Individuals can get between £1 and £25 a week extra state pension (men born before 6th April 1951, and women born before 6th April 1953) by applying to make a lump sum payment by 5 April 2017 using the ‘State Top-Up Scheme’. But should they top-up, and by how much?
WEALTH at work, a leading provider of financial education, guidance and advice in the workplace, has created a list of some of the things that individuals need to consider before deciding whether to top-up their pension.
- Get a state pension forecast – The state pension is extremely complex and only by getting an up to date state pension forecast from https://www.gov.uk/check-state-pension will someone know what they are likely to get. This will then give them a baseline to work out whether they can, or should, do anything to improve the level of state pension they will get.
- Triple lock – The state pension is triple locked until 2020, which means it goes up each year by either the measure of the increase in the consumer price index, average earnings, or 2.5% (whichever is the highest). Given the current low interest rate, low inflation, and low annuity rates, it would be unlikely that individuals could find a better deal elsewhere for their retirement income.
- Guaranteed safe income – The state pension is guaranteed income, meaning it will pay out for as long as someone is alive, even if that is to 100 or older. Also, no need to worry about being scammed or the annuity provider going bust as it’s provided by the government.
- Good genes and health – If you are in good health and have long living genes then the deal is better as you will receive the additional amount for longer. For example, individuals that pay the maximum top-up amount to get an extra £25 a week at age 65, will need to live 17.1 years (if a non-tax payer) to break even. The breakeven point increases if you are a taxpayer and will depend upon whether you are a basic, higher or additional rate tax payer.
- Gender – As there is no difference in the rate of the state pension payments between men and women, it is likely to result in a better deal for women as they tend to live longer.
- Impact on means tested benefits – More income from the state pension can mean that any other benefits received, (such as housing benefit or pension credit) may be reduced when assessed against the state pension income. Topping up for lost years might not be worth it, if it means losing benefits that would have ordinarily been received.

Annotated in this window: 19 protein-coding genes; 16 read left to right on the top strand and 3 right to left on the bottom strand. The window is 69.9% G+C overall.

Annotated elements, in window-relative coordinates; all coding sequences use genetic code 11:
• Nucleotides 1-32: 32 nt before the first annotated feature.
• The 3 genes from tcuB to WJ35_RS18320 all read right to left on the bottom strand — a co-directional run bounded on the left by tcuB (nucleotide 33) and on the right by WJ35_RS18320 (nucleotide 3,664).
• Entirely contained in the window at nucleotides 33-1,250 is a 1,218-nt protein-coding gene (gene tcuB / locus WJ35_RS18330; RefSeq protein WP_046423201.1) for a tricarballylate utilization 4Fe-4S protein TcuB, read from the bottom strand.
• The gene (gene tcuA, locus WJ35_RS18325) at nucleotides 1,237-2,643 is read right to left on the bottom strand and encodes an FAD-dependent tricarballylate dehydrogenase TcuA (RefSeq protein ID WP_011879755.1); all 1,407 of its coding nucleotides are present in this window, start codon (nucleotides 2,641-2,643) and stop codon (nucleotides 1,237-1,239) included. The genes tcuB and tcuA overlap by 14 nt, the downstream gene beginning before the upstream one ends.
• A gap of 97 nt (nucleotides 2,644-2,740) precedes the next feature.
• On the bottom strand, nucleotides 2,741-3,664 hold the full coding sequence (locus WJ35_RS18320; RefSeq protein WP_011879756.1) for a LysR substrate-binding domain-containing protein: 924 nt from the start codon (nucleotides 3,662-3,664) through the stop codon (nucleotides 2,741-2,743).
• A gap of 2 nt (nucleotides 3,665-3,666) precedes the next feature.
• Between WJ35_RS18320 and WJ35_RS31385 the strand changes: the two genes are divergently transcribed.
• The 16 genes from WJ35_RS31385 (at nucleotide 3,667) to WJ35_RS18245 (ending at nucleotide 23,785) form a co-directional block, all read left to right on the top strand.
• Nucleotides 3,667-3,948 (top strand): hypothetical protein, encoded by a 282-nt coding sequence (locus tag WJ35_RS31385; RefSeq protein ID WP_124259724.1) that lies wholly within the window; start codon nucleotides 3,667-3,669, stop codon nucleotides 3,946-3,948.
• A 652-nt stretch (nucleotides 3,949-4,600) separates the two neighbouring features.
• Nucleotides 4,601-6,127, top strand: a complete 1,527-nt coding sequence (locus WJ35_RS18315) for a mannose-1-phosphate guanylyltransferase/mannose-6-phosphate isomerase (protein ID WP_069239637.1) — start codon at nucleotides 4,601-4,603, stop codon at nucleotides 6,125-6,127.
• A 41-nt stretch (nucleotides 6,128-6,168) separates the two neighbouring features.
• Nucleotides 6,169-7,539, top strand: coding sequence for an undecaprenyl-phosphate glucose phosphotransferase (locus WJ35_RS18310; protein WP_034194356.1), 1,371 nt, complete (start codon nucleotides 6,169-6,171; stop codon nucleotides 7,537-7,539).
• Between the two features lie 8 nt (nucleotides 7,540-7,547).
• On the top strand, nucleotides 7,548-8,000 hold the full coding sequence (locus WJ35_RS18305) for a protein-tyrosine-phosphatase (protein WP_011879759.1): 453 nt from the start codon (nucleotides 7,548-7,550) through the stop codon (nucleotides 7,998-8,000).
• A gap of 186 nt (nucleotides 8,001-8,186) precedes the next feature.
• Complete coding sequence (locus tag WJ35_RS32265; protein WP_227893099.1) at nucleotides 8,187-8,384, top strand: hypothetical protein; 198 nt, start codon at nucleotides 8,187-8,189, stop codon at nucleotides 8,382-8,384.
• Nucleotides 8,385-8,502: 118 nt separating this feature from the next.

- Tax – The income being bought for the extra state pension is taxable, so for many the real amount received would not be what they ‘buy’ but the net amount after tax. Individuals should do their sums very carefully before making any top-ups.
- How much to contribute? – How much the extra state pension costs depends on how much is wanted in return, and how old someone is when they make the contribution – the cost of buying the additional state pension reduces with age. The government has an online calculator that shows the different options. www.gov.uk/state-pension-topup.
- Flexible – It is possible to change your mind within 90 days of receiving the extra pension via the State Top-Up Scheme. This is useful if someone realises that it is going to affect other benefits or if they suddenly get a life shortening health diagnosis.
- Timing – As this list demonstrates, it isn’t an easy decision, and ideally financial advice should be taken. The offer closes on April 5th so anyone considering toping up needs to get their skates on to get it.
Jonathan Watts-Lay, Director, WEALTH at work, said: “The State Pension Top-Up, seems like the obvious thing to do when you consider that you are unlikely to get such a good deal elsewhere. However, it can involve hefty lump sum payment for the top-up in the short term, and has a direct impact on things like means tested benefits and taxable income, so isn’t a ‘slam dunk’ for everyone. Ideally financial advice should be taken.”
Remember that not only is the pension you buy with Class 3A contributions taxed, unlike income purchased with savings in a pension scheme you are possibly buying it with money saved from income that has already been taxed, so the headline figures may need some recalculations.
Deferring – either not taking your state pension as soon as you become entitled to it or pausing taking it – could provide you with a better deal than buying contributions because of the better rate achieved from deferral. The idea is that, while you deferred or pause your state pension you live off the capital you intend to use to buy Class 3A contributions instead of actually purchasing them.
While extra state pension is a good way of securing guaranteed income, once the capital has gone it has gone and you can’t change your mind (after the cooling off period) and spend it on anything else or leave it to anyone in your will. You can, under the Class 3A rules, leave 50% pension benefits you have purchased to a spouse or civil partner, but if you don’t have a partner, or they are unlikely to live longer than you, the deal looks less advantageous.
These contributions will be a good deal for some people , but the low take-up rate indicates scepticism among the general public about exactly how worthwhile they are and whether there are better uses for savings, or a better way of securing guaranteed income – such as deferral. Take professional advice.